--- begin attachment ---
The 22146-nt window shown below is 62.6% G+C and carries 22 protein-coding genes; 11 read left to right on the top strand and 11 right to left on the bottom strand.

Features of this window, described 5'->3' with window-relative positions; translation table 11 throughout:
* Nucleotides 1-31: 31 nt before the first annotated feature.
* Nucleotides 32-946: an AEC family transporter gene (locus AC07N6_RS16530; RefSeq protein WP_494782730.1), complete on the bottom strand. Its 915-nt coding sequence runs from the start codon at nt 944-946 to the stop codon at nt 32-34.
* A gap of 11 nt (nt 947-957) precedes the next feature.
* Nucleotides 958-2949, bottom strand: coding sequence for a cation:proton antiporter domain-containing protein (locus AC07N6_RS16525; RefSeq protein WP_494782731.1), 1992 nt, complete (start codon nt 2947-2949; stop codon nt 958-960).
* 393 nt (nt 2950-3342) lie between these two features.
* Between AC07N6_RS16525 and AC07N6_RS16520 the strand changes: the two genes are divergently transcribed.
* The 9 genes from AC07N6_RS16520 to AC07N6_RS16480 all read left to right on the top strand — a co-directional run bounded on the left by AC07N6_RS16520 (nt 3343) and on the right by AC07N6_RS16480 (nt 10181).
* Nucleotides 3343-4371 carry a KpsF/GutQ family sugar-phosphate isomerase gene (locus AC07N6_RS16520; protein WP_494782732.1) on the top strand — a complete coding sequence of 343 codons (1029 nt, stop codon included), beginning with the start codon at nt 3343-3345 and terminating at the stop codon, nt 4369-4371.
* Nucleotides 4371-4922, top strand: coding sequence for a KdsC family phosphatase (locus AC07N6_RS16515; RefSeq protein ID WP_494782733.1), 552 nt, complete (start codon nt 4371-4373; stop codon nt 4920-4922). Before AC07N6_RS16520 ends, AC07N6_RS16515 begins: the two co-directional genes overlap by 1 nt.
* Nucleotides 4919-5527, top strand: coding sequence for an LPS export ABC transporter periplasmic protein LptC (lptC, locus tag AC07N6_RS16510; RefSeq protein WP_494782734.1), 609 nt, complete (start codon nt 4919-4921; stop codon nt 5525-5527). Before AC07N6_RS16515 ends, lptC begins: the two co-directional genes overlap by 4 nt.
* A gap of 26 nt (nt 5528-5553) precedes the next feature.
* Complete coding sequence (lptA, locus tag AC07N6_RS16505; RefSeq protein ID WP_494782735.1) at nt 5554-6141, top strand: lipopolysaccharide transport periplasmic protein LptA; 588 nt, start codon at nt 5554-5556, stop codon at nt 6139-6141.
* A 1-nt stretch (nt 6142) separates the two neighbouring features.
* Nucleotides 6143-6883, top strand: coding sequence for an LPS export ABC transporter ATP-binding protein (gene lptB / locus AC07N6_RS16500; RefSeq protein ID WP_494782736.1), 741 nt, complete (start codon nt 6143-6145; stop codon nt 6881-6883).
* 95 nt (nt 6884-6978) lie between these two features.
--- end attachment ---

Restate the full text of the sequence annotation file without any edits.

The 22146-nt window shown below is 62.6% G+C and carries 22 protein-coding genes; 11 read left to right on the top strand and 11 right to left on the bottom strand.

Features of this window, described 5'->3' with window-relative positions; translation table 11 throughout:
* Nucleotides 1-31: 31 nt before the first annotated feature.
* Nucleotides 32-946: an AEC family transporter gene (locus AC07N6_RS16530; RefSeq protein WP_494782730.1), complete on the bottom strand. Its 915-nt coding sequence runs from the start codon at nt 944-946 to the stop codon at nt 32-34.
* A gap of 11 nt (nt 947-957) precedes the next feature.
* Nucleotides 958-2949, bottom strand: coding sequence for a cation:proton antiporter domain-containing protein (locus AC07N6_RS16525; RefSeq protein WP_494782731.1), 1992 nt, complete (start codon nt 2947-2949; stop codon nt 958-960).
* 393 nt (nt 2950-3342) lie between these two features.
* Between AC07N6_RS16525 and AC07N6_RS16520 the strand changes: the two genes are divergently transcribed.
* The 9 genes from AC07N6_RS16520 to AC07N6_RS16480 all read left to right on the top strand — a co-directional run bounded on the left by AC07N6_RS16520 (nt 3343) and on the right by AC07N6_RS16480 (nt 10181).
* Nucleotides 3343-4371 carry a KpsF/GutQ family sugar-phosphate isomerase gene (locus AC07N6_RS16520; protein WP_494782732.1) on the top strand — a complete coding sequence of 343 codons (1029 nt, stop codon included), beginning with the start codon at nt 3343-3345 and terminating at the stop codon, nt 4369-4371.
* Nucleotides 4371-4922, top strand: coding sequence for a KdsC family phosphatase (locus AC07N6_RS16515; RefSeq protein ID WP_494782733.1), 552 nt, complete (start codon nt 4371-4373; stop codon nt 4920-4922). Before AC07N6_RS16520 ends, AC07N6_RS16515 begins: the two co-directional genes overlap by 1 nt.
* Nucleotides 4919-5527, top strand: coding sequence for an LPS export ABC transporter periplasmic protein LptC (lptC, locus tag AC07N6_RS16510; RefSeq protein WP_494782734.1), 609 nt, complete (start codon nt 4919-4921; stop codon nt 5525-5527). Before AC07N6_RS16515 ends, lptC begins: the two co-directional genes overlap by 4 nt.
* A gap of 26 nt (nt 5528-5553) precedes the next feature.
* Complete coding sequence (lptA, locus tag AC07N6_RS16505; RefSeq protein ID WP_494782735.1) at nt 5554-6141, top strand: lipopolysaccharide transport periplasmic protein LptA; 588 nt, start codon at nt 5554-5556, stop codon at nt 6139-6141.
* A 1-nt stretch (nt 6142) separates the two neighbouring features.
* Nucleotides 6143-6883, top strand: coding sequence for an LPS export ABC transporter ATP-binding protein (gene lptB / locus AC07N6_RS16500; RefSeq protein ID WP_494782736.1), 741 nt, complete (start codon nt 6143-6145; stop codon nt 6881-6883).
* 95 nt (nt 6884-6978) lie between these two features.